Additionally, the planet’s oceans are also sources of economic development – not to mention of employment of millions of people around the world – given that much of it derives from the commerce and trade of fish which, in turn, generates over 250 billion dollars per year. The demand created by this economic development leads to unbalanced human activity that threatens the sustainability of the oceans, especially were biodiversity is concerned. Current demand is such that it doesn’t allow enough time for the natural regeneration of fish stocks. Contributing factors are: large scale fishing gear, greenhouse emissions, and waste disposal streams. This leads to a rather negative, long-term impact on the ecosystems of the oceans.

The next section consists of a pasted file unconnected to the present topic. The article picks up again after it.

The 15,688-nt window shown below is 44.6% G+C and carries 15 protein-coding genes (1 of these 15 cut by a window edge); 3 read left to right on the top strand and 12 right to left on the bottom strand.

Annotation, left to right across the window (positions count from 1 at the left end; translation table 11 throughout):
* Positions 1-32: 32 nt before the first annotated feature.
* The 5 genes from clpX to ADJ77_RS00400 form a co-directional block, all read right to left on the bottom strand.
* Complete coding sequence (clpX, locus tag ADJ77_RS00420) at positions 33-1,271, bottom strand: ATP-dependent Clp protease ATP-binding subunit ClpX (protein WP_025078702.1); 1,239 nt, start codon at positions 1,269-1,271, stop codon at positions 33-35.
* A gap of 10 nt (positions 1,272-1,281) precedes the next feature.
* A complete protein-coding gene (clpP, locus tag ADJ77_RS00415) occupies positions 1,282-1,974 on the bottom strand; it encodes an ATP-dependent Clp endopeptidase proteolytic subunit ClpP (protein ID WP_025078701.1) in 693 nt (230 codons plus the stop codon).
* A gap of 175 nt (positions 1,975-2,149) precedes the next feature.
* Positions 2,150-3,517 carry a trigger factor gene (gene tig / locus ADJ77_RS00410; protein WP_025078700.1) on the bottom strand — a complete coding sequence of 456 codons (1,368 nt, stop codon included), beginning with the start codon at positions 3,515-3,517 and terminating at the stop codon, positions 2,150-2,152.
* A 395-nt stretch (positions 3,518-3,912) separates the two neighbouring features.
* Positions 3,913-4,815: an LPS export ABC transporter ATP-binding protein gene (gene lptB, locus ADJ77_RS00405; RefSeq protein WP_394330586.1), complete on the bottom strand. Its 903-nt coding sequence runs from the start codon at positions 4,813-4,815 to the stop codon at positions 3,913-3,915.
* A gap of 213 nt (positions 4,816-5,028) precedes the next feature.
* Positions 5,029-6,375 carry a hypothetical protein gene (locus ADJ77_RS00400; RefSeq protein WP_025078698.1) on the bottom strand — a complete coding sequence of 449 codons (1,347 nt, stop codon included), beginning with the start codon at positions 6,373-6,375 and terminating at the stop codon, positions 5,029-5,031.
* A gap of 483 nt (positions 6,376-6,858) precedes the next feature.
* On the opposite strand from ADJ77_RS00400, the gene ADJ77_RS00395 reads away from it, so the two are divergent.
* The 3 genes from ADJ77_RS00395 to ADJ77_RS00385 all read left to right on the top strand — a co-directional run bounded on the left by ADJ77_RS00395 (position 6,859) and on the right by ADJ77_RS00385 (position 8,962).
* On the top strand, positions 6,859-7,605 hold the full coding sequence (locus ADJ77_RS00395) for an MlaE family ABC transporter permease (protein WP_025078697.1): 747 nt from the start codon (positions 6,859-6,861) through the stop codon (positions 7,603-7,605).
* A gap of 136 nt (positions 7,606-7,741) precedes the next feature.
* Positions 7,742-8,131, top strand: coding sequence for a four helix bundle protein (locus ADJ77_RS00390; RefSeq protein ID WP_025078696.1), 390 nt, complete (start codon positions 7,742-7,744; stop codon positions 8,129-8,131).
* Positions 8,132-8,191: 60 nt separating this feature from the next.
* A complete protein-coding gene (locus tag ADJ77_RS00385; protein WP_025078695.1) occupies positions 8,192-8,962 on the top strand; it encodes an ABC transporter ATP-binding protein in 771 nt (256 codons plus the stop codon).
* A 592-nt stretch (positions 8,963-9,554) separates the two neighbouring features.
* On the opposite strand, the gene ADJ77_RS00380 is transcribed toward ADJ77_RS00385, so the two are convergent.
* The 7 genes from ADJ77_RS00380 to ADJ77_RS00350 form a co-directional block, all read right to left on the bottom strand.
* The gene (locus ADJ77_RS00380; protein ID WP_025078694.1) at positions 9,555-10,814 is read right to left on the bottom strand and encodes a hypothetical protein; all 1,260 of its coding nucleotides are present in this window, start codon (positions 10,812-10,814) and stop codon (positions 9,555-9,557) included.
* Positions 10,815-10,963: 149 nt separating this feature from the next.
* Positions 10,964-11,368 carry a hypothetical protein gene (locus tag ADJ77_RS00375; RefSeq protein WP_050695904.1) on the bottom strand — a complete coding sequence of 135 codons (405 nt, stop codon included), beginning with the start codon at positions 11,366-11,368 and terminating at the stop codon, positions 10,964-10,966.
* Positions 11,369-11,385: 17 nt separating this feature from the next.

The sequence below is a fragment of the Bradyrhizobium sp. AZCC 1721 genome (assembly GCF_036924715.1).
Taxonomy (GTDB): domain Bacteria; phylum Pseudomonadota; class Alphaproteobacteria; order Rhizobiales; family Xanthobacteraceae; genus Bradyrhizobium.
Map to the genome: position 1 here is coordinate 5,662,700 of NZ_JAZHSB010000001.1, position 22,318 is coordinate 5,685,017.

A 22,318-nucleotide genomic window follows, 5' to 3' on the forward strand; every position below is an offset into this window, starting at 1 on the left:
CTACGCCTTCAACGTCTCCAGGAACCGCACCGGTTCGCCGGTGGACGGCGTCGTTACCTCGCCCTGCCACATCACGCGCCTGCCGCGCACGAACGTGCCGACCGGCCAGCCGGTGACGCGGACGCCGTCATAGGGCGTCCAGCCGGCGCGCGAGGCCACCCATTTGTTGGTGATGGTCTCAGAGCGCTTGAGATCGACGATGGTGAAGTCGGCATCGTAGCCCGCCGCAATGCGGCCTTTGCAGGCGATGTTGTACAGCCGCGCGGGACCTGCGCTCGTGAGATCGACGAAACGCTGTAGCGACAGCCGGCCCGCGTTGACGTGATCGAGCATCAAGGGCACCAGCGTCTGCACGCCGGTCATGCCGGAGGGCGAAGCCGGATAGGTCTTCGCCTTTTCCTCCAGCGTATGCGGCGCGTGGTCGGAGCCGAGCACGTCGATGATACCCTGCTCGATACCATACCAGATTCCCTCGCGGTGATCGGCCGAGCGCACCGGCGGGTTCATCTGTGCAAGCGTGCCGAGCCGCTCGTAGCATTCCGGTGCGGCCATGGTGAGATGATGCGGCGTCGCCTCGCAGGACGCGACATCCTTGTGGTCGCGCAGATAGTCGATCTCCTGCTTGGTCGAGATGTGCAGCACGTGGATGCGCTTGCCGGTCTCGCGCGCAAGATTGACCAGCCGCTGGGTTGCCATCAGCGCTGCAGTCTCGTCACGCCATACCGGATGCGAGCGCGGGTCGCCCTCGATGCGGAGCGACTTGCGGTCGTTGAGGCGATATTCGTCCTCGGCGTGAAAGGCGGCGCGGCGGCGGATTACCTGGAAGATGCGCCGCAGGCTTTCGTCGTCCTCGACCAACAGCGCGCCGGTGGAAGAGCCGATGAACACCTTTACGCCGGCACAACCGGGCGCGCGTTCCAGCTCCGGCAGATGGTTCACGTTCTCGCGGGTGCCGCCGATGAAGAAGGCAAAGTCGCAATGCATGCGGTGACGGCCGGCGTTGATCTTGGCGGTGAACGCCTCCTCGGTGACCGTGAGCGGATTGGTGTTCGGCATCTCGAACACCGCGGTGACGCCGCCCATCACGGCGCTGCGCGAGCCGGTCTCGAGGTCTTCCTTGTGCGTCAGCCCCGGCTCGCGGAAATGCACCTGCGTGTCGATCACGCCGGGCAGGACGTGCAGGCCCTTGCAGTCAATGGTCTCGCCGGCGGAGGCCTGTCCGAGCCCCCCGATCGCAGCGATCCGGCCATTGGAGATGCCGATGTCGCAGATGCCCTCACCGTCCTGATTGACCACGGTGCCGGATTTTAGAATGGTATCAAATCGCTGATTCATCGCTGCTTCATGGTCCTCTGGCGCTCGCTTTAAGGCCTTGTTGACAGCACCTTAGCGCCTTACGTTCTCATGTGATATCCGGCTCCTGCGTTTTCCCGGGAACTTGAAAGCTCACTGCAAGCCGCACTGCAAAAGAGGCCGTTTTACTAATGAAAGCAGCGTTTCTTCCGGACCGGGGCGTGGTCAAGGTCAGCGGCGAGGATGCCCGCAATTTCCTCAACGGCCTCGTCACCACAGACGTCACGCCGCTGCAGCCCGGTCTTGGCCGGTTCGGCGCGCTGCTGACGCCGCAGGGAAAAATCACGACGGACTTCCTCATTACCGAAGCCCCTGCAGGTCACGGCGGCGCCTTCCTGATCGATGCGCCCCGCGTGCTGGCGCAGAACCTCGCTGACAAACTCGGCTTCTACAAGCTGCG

The answers, in order to address these impacts, rest on more responsible harvesting and the use of less invasive and more selective equipment. Moreover, there is a need to foster sustainably managed fisheries, while reducing the pressure put upon threatened species.


A pilot whale is loaded to the deck at taiji port on May 2, 2013 in taiji, Wakayama, Japan. this is the only country in the world still conducting “scientific whaling”.